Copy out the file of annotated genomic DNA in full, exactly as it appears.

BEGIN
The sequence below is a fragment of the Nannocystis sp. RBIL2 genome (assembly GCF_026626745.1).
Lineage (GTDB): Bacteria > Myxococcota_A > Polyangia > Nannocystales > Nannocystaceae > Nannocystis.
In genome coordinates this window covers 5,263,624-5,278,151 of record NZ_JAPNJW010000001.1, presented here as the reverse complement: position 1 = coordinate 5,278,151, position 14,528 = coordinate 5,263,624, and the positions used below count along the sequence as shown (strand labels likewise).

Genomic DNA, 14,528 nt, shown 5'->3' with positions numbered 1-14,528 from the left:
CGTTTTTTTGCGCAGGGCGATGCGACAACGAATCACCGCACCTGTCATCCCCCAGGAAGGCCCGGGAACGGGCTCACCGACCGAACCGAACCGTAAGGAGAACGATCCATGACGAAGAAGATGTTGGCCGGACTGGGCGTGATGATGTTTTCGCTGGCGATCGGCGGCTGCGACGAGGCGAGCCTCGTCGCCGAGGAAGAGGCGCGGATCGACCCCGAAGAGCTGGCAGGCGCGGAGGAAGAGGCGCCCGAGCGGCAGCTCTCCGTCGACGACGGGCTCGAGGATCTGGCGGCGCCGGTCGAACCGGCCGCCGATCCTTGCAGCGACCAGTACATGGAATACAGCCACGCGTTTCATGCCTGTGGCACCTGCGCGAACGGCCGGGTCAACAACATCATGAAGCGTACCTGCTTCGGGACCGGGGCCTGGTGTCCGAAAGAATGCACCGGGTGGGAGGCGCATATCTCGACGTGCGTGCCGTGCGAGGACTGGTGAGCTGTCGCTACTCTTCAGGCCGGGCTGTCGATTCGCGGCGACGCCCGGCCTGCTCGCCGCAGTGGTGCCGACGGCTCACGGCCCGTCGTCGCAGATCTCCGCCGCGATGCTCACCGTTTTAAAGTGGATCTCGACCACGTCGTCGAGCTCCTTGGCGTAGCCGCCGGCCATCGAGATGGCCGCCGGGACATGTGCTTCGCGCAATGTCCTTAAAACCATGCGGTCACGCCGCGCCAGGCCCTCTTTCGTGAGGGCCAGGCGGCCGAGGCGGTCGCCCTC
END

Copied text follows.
The sequence below is a fragment of the Nannocystis sp. RBIL2 genome (assembly GCF_026626745.1).
Lineage (GTDB): Bacteria > Myxococcota_A > Polyangia > Nannocystales > Nannocystaceae > Nannocystis.
In genome coordinates this window covers 5,263,624-5,278,151 of record NZ_JAPNJW010000001.1, presented here as the reverse complement: position 1 = coordinate 5,278,151, position 14,528 = coordinate 5,263,624, and the positions used below count along the sequence as shown (strand labels likewise).

Genomic DNA, 14,528 nt, shown 5'->3' with positions numbered 1-14,528 from the left:
CGTTTTTTTGCGCAGGGCGATGCGACAACGAATCACCGCACCTGTCATCCCCCAGGAAGGCCCGGGAACGGGCTCACCGACCGAACCGAACCGTAAGGAGAACGATCCATGACGAAGAAGATGTTGGCCGGACTGGGCGTGATGATGTTTTCGCTGGCGATCGGCGGCTGCGACGAGGCGAGCCTCGTCGCCGAGGAAGAGGCGCGGATCGACCCCGAAGAGCTGGCAGGCGCGGAGGAAGAGGCGCCCGAGCGGCAGCTCTCCGTCGACGACGGGCTCGAGGATCTGGCGGCGCCGGTCGAACCGGCCGCCGATCCTTGCAGCGACCAGTACATGGAATACAGCCACGCGTTTCATGCCTGTGGCACCTGCGCGAACGGCCGGGTCAACAACATCATGAAGCGTACCTGCTTCGGGACCGGGGCCTGGTGTCCGAAAGAATGCACCGGGTGGGAGGCGCATATCTCGACGTGCGTGCCGTGCGAGGACTGGTGAGCTGTCGCTACTCTTCAGGCCGGGCTGTCGATTCGCGGCGACGCCCGGCCTGCTCGCCGCAGTGGTGCCGACGGCTCACGGCCCGTCGTCGCAGATCTCCGCCGCGATGCTCACCGTTTTAAAGTGGATCTCGACCACGTCGTCGAGCTCCTTGGCGTAGCCGCCGGCCATCGAGATGGCCGCCGGGACATGTGCTTCGCGCAATGTCCTTAAAACCATGCGGTCACGCCGCGCCAGGCCCTCTTTCGTGAGGGCCAGGCGGCCGAGGCGGTCGCCCTC